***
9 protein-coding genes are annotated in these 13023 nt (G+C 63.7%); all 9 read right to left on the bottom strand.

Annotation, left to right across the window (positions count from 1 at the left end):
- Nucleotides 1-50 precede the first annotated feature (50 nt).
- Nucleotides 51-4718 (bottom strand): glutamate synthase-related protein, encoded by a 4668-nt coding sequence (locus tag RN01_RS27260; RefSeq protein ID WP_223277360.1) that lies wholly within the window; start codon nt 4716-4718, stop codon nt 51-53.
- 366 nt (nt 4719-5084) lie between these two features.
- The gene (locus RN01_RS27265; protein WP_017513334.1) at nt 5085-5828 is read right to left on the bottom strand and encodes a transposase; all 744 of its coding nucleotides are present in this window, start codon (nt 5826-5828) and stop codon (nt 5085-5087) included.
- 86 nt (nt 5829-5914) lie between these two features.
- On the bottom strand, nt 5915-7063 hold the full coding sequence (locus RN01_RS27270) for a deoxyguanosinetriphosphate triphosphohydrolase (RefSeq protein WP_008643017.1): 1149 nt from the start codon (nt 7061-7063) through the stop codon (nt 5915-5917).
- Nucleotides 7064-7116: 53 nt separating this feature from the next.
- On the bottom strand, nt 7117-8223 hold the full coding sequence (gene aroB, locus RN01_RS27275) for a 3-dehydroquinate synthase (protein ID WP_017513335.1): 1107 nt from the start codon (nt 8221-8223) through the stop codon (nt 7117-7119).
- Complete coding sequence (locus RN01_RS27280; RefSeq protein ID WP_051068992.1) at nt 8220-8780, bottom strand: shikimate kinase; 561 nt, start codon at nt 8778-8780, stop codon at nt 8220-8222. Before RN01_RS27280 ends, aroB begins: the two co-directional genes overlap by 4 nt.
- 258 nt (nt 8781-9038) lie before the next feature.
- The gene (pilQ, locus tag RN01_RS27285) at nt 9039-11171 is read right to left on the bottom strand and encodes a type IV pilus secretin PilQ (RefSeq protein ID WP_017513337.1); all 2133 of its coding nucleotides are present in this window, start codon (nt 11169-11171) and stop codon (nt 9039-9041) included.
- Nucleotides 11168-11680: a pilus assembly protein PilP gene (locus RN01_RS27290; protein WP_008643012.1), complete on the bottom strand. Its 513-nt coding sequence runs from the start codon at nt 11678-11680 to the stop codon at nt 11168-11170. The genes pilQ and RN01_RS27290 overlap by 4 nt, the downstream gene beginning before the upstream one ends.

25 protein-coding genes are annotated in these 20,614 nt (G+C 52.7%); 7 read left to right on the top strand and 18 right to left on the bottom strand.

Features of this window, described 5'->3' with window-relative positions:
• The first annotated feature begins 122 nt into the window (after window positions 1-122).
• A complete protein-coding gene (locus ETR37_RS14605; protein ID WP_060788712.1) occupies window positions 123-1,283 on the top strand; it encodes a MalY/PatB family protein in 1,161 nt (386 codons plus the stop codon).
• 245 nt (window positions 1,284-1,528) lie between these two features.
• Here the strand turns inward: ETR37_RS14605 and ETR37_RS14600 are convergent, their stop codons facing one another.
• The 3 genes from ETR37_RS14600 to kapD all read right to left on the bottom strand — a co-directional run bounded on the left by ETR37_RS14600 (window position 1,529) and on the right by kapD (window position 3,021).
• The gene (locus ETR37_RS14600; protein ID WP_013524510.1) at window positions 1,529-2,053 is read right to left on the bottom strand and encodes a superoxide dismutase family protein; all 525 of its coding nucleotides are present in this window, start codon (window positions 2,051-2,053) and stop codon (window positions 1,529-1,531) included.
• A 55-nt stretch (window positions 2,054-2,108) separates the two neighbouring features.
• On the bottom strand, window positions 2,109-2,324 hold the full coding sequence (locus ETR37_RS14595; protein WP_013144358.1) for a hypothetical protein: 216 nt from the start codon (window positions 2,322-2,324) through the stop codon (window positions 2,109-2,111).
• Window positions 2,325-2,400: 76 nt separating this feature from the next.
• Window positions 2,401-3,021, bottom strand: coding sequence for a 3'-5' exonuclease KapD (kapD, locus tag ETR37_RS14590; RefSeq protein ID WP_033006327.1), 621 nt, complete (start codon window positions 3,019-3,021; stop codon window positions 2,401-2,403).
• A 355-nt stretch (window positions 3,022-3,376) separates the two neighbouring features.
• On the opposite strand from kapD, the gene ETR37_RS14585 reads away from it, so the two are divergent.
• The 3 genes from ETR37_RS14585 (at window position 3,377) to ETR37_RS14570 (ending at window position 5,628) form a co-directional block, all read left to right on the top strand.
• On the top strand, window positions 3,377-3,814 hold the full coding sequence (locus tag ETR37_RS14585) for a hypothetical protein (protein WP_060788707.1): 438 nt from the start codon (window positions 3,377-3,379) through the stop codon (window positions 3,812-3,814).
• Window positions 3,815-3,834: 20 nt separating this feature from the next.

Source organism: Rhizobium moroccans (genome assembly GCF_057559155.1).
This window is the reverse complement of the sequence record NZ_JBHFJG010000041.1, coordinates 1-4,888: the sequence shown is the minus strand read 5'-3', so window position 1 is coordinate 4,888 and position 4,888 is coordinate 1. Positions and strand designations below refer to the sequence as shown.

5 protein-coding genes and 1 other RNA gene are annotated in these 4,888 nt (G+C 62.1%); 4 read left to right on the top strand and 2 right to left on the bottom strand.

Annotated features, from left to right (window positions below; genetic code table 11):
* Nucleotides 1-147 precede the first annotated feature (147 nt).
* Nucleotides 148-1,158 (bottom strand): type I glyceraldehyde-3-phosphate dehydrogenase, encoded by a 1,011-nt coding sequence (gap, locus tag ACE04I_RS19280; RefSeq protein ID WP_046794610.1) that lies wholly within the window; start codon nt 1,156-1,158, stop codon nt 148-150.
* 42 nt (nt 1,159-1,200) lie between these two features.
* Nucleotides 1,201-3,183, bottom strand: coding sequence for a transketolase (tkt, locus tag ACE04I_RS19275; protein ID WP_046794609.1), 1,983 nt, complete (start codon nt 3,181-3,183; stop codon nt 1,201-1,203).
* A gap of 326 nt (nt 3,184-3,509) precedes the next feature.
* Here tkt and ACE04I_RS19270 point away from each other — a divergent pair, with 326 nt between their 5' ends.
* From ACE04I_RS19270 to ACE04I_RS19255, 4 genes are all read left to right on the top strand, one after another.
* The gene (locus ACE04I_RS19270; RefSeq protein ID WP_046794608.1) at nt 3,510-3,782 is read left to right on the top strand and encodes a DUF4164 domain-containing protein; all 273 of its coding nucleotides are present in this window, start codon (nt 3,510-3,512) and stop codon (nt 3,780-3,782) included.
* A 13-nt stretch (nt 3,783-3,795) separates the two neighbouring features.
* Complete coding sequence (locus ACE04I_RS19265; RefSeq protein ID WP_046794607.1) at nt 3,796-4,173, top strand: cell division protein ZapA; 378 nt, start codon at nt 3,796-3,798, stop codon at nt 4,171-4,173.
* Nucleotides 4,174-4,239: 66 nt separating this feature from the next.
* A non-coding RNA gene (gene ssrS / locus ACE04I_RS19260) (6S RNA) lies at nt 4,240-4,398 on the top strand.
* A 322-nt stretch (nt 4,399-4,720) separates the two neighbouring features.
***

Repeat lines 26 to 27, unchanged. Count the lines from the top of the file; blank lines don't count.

• Window positions 2,401-3,021, bottom strand: coding sequence for a 3'-5' exonuclease KapD (kapD, locus tag ETR37_RS14590; RefSeq protein ID WP_033006327.1), 621 nt, complete (start codon window positions 3,019-3,021; stop codon window positions 2,401-2,403).
• A 355-nt stretch (window positions 3,022-3,376) separates the two neighbouring features.